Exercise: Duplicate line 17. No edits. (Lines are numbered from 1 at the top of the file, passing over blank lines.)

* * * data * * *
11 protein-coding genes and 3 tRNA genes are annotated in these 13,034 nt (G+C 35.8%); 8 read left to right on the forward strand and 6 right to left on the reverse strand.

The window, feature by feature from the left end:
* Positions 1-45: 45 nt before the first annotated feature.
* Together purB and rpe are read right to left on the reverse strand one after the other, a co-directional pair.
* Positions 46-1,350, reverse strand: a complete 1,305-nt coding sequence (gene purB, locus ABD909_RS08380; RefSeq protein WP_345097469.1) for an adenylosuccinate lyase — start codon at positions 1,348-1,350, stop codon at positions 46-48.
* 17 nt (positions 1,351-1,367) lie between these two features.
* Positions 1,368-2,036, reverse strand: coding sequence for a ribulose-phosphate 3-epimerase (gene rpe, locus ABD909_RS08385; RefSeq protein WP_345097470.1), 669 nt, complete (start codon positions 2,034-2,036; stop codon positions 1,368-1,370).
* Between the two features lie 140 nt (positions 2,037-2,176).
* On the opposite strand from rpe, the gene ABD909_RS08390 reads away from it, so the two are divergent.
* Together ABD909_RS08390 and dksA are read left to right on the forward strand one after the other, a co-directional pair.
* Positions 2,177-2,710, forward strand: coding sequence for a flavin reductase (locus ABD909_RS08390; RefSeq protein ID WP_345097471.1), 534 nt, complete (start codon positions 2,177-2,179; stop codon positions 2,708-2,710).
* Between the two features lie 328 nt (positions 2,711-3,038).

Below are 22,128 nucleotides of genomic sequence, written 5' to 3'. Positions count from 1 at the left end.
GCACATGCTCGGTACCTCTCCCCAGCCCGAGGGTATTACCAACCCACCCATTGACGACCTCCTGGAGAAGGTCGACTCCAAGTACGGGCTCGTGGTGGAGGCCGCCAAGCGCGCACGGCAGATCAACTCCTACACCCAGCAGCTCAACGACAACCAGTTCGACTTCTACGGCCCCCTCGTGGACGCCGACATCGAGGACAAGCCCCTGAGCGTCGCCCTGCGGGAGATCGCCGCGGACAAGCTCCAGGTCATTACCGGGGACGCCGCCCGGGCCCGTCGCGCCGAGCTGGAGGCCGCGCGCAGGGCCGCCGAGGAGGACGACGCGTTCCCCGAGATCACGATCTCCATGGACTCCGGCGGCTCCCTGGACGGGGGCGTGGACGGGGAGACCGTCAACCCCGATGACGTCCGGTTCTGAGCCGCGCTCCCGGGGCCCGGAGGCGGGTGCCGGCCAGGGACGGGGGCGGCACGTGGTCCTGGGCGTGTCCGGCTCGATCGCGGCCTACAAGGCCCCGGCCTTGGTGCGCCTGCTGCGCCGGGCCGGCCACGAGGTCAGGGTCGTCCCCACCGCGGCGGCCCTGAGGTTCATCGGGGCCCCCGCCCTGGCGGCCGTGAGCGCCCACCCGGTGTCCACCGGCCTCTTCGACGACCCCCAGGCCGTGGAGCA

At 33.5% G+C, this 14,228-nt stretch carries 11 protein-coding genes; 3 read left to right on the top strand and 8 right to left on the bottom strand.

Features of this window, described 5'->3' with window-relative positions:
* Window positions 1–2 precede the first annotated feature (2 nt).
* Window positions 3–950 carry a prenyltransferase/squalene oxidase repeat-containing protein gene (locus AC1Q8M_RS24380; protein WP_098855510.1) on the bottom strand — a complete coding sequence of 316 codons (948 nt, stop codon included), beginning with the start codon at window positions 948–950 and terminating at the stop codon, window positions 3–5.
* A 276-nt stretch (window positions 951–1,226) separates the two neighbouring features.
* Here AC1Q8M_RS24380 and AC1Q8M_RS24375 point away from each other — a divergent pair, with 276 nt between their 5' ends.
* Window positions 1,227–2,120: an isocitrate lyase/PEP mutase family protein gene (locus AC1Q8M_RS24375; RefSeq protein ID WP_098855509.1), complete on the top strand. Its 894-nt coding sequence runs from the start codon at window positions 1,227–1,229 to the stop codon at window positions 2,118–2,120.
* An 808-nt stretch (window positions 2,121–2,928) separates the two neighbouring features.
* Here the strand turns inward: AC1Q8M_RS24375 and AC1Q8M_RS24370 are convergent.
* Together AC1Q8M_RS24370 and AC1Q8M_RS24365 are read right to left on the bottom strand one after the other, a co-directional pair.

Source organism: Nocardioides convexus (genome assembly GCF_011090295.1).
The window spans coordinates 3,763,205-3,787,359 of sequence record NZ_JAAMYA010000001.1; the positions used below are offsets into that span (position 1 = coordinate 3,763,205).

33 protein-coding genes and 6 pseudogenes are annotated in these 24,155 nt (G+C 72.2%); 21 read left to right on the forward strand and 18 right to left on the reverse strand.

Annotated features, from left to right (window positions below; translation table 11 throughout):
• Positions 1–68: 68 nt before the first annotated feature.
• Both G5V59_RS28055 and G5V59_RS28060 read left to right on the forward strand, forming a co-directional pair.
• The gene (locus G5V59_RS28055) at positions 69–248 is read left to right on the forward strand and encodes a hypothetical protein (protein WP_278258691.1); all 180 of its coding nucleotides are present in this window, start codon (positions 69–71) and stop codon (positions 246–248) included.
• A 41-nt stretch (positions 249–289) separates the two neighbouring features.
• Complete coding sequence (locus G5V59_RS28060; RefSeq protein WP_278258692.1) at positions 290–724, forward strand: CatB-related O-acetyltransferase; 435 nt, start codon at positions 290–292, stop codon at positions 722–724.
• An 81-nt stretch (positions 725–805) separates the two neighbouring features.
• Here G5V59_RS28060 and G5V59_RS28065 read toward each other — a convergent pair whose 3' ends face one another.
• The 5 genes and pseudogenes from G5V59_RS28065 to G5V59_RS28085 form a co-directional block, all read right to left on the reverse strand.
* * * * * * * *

* Window positions 1–2 precede the first annotated feature (2 nt).